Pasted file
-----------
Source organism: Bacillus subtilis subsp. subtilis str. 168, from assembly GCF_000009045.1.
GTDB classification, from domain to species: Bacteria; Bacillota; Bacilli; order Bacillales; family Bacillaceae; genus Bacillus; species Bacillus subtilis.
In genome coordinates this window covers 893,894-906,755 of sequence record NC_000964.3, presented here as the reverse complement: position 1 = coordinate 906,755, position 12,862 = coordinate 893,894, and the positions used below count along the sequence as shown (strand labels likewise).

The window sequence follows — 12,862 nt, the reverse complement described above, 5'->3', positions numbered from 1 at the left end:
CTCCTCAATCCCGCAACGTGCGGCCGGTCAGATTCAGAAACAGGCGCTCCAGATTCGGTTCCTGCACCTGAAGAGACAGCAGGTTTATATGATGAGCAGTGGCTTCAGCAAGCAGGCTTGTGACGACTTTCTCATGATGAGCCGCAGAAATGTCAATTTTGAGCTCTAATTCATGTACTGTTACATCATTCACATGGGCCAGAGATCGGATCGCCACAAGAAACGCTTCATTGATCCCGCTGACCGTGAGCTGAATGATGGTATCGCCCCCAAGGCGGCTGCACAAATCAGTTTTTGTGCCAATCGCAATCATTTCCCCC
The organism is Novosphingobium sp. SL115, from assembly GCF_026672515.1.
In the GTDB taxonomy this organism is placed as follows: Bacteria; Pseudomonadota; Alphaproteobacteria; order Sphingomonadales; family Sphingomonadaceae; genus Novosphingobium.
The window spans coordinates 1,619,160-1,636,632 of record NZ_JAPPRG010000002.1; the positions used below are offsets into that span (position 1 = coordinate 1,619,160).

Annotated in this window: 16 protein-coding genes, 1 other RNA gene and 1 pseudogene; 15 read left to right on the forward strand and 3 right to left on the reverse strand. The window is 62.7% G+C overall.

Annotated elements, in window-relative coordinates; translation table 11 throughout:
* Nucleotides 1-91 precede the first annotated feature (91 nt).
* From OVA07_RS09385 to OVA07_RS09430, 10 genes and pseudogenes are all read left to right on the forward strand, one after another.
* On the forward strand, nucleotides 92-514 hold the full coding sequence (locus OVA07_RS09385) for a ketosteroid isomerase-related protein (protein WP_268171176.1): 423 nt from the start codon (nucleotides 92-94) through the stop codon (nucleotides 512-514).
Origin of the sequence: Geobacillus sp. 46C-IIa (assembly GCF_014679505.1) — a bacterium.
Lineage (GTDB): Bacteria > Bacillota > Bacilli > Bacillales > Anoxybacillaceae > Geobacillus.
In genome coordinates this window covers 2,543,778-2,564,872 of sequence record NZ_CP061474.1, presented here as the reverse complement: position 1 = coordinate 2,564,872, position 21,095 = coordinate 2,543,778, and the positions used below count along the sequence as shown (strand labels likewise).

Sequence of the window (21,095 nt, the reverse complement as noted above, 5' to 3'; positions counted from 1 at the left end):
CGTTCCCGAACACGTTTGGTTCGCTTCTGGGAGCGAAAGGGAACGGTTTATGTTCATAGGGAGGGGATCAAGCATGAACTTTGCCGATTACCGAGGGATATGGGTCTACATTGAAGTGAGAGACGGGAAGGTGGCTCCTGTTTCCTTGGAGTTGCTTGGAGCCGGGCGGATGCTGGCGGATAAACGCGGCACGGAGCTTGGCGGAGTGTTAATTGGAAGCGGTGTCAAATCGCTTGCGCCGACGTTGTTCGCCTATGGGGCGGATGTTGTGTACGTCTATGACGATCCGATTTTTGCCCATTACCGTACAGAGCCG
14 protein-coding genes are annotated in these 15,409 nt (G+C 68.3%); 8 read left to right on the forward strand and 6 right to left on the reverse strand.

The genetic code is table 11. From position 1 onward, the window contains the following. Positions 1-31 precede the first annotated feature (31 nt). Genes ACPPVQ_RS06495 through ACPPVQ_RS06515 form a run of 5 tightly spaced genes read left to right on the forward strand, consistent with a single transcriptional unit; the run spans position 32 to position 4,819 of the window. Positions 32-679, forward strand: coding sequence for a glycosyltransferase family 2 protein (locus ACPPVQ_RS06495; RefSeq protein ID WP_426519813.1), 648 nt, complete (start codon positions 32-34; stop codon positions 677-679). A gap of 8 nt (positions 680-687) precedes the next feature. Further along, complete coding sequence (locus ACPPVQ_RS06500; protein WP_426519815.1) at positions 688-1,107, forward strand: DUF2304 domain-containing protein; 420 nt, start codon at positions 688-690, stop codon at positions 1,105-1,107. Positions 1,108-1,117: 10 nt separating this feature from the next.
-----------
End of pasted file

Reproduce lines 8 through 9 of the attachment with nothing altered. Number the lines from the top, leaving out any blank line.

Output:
The window spans coordinates 1,619,160-1,636,632 of record NZ_JAPPRG010000002.1; the positions used below are offsets into that span (position 1 = coordinate 1,619,160).

Annotated in this window: 16 protein-coding genes, 1 other RNA gene and 1 pseudogene; 15 read left to right on the forward strand and 3 right to left on the reverse strand. The window is 62.7% G+C overall.